Finding Out About Your Credit Rating

I’m thinking of a number between 0 and 800, do you know what it is? It’s my credit score and it happens to be 720. Many people have seen this recent commercial about the importance of knowing your credit score. Internet pop up ads offer free or low cost credit reports for those who reply to their advertising. Clearly with such a heavy advertising campaign underway, there must be some importance to knowing what is contained in your credit report. But how does one go about obtaining his own credit report and what credit services are reliable for obtaining this report?

Your credit rating is a determination of your ability to repay a loan. Credit bureaus keep track of your spending, saving and credit patterns. These statistics are used to generate a three digit credit score, which is an index of your credit worthiness. Your credit report contains several important items of which you should be aware. Any outstanding loans or debts are contained in your credit report. Even debts that you are not aware of or may have forgotten about can still be hurting your credit. Often such matters can be cleared up easily with a phone call and a payment plan, but you can’t fix what you are not aware of. In addition to outstanding debts, credit reports also indicate how much credit you have used, how much of your outstanding loans you have paid, the timeliness of your payments and your total assets, liabilities and owner’s equity.

Credit institutions use credit reports in a variety of ways. Since a credit report is a barometer of your financial tendencies, resources and liabilities, most lending institutions use your credit report in making the decision of whether or not to grant you a loan. A poor credit score can keep your from getting a loan or, even if you do get loan, you might face an exorbitant interest rate because of your bad credit. Landlords might use your credit report in deciding whether or not to offer you a lease and in deciding how much of a security deposit that they require from you. Even employers might also use your credit report in hiring decisions.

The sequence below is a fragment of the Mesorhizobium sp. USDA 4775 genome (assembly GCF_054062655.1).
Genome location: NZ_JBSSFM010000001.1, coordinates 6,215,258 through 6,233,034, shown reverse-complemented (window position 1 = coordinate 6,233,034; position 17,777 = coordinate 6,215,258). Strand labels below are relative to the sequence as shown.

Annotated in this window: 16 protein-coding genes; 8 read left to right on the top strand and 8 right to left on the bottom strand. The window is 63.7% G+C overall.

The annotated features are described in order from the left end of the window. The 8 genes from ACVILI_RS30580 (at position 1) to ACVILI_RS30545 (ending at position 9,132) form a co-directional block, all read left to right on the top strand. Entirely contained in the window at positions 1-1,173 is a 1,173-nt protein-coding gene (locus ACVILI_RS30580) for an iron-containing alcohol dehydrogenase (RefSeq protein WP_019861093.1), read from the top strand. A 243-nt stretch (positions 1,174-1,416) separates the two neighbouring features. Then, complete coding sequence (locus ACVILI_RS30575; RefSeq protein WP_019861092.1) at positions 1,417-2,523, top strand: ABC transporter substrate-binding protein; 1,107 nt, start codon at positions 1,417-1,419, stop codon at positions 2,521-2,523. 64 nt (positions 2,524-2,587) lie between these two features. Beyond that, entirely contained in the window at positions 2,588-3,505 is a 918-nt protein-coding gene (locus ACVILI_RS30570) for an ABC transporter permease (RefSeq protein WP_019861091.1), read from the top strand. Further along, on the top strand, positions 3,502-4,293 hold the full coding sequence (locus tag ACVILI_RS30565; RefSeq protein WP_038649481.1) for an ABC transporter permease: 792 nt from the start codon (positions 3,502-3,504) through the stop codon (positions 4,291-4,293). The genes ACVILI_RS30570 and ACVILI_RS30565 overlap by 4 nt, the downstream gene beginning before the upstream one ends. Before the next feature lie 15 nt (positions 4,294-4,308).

Thus, since your credit report contains so much important information, you should obtain a copy of this report. There are three main credit bureaus: Experian, Equifax and TransUnion are the three main consumer credit reporting agencies in the United States. In accordance with the Fair Credit Reporting Act, each of the three main credit report agencies will give you a free credit report once every twelve months. You can visit the website annualcreditreport.com or call 1-877-322-8228 to obtain your credit report from the big three credit reporting agencies. Many imposter websites claim to offer free credit reports, but really are only trying to confuse you into visiting their sites to sell you something. Other sites will offer you free access to your credit report for a trail period after which time you have to pay for any further membership. Of course in such cases, your membership will automatically renew, charging your credit card in the process. These scams should not deter your from getting your credit report, however. Knowing what your problem areas are is your first step toward rehabilitating your credit.

Once you obtain your report, you can figure out where you stand with your outstanding debts. This can help you decide if it will be a wise decision to sign up for additional credit cards or loans.